Data Can’t Lie… or Can It?

As I watch my kids interact on their phones and tablets, I think of how technology has changed over the past 20 years. Over that time business technology has evolved from acting as a glorified “cash register” to today’s ability to be involved in every aspect of our business. We can collect unbelievable volumes of data with every click of a mouse, or every action taken in various software applications. In the blink of an eye, we can put together massive amounts of information to tell us about marketing opportunities, quality control, productivity, purchasing, cash flow, and countless other categories of information that can help us manage our business successfully. Technology that was once only seen in the biggest of companies, is now accessible to every size business in our industry.

I can’t count the number of times I’ve heard the phrase, “data can’t lie.” It’s common to look at computers as impartial machines that simply provide information. There’s no agenda or bias. The computer doesn’t care what answer you’re hoping to get. It just “tells it like it is,” right? My response to that is, “Maybe.”

We risk much if we blindly follow data, thinking it’s incapable of being wrong. A computer only knows what we tell it. People are ultimately in control of what data goes into the computer. We must always consider the entire process that led to the data we’re looking at. How is that information being collected? Who is putting it into the system? Are there opportunities for some data to be left out or simply entered incorrectly? Are there any checks and balances in place to make sure the data going in is accurate and unbiased? Are there pressures or incentives that might lead some people to input incorrect information to meet a certain expectation or goal?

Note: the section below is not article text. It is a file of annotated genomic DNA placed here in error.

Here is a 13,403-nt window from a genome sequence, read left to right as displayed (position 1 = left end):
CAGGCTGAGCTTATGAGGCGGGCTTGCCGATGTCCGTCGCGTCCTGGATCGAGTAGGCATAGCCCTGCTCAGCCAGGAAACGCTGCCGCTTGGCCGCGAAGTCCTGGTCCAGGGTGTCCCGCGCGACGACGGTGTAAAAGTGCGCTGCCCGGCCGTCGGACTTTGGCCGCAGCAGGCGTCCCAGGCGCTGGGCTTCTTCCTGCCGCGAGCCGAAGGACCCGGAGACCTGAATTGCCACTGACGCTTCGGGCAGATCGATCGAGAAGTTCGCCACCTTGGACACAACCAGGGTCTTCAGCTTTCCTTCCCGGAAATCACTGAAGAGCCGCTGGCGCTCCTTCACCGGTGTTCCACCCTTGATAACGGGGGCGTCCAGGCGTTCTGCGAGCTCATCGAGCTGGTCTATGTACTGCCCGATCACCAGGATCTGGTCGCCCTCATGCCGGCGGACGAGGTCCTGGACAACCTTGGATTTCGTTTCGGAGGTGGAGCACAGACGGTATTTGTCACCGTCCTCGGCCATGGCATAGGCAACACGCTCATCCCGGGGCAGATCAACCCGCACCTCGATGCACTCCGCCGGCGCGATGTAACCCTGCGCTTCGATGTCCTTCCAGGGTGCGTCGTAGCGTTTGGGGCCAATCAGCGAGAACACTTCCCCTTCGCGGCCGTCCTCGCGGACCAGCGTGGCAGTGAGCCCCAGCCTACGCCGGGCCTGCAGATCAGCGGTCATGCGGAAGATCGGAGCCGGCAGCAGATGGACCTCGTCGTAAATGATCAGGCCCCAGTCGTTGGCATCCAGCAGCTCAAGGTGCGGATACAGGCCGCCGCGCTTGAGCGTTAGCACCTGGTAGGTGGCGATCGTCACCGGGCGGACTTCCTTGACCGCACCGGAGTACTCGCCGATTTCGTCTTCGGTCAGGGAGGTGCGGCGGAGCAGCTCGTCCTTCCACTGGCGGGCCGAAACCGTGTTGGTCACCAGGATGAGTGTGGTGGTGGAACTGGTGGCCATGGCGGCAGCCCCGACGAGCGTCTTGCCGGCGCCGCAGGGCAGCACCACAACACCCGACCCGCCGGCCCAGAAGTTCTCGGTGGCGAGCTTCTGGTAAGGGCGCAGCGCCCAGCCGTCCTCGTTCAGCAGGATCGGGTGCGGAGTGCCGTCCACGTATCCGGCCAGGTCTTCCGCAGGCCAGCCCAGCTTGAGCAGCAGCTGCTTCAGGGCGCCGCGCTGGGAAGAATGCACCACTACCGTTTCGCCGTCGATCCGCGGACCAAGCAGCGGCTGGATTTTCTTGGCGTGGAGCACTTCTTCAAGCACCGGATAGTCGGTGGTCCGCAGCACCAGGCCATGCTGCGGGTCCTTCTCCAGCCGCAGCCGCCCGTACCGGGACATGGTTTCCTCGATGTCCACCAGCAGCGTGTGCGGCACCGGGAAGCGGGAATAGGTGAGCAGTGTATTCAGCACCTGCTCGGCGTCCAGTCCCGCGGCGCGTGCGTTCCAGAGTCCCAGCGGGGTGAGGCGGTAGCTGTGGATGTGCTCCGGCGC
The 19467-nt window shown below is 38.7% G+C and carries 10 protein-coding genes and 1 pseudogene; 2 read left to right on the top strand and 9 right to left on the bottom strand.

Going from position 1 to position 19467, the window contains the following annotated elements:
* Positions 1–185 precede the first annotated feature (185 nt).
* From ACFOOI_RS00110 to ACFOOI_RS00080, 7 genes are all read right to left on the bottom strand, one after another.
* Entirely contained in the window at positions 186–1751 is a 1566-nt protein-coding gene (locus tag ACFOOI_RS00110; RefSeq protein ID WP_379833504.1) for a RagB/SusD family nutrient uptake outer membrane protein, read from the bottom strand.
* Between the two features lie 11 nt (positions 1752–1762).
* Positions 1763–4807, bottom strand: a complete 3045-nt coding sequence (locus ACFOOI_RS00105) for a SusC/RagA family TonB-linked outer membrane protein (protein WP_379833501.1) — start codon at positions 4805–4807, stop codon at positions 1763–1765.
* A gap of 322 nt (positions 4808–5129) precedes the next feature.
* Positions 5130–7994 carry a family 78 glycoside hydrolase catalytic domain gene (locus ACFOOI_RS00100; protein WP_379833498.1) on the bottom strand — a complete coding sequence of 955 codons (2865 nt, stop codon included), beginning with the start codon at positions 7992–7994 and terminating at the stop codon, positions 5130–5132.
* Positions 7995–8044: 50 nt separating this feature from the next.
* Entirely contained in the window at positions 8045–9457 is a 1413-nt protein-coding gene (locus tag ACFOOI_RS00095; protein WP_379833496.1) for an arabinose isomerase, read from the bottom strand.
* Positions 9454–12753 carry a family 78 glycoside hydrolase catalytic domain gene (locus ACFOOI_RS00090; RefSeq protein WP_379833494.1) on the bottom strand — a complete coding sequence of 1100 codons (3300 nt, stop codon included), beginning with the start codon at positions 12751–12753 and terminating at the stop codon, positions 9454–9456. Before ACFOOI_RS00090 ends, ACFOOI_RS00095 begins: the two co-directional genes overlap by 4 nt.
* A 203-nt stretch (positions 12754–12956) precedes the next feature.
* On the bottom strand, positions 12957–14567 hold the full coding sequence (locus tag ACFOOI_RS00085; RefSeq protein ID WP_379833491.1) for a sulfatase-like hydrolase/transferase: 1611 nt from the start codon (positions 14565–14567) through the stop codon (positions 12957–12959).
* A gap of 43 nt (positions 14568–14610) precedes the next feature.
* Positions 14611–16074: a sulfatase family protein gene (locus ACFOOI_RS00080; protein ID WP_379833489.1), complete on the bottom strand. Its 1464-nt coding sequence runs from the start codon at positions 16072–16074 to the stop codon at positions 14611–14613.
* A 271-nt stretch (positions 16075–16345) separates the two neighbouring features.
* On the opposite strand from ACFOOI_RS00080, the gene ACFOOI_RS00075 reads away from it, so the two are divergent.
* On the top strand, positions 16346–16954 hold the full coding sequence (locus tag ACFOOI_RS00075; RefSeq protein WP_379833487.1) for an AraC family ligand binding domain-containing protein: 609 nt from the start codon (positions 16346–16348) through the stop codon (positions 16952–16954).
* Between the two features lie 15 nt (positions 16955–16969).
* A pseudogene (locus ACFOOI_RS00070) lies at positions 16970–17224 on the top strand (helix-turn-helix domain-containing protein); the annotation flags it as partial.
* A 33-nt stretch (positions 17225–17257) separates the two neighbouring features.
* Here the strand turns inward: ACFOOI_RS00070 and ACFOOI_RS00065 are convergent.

The output of all that data must also be scrutinized. The data we don’t use can be as telling as the data we do use. I’m sure we’ve all seen instances of big business or government “spinning” certain numbers to portray a bright, shiny picture that seems too good to be true. I can guarantee “selective” data use is more common than we’d like to think in all industries, including ours. Nobody knows your business better than you do and if something feels too good to be true, it probably is.

When data is somehow manipulated or simply carelessly handled, it can hide true performance. While that may satisfy short-term needs, it never helps the business or the industry in the long run. Providing a false narrative of business performance hides the things we should be working to improve and destroys a company’s integrity.

On the flip side, data can be a total game-changer. Data that is carefully managed to ensure it is accurate and complete can provide valuable insights, leading to solutions and innovation, resulting in long-term success. When we are honest with ourselves and our customers, we are operating with integrity and I believe there’s nothing more important than that.

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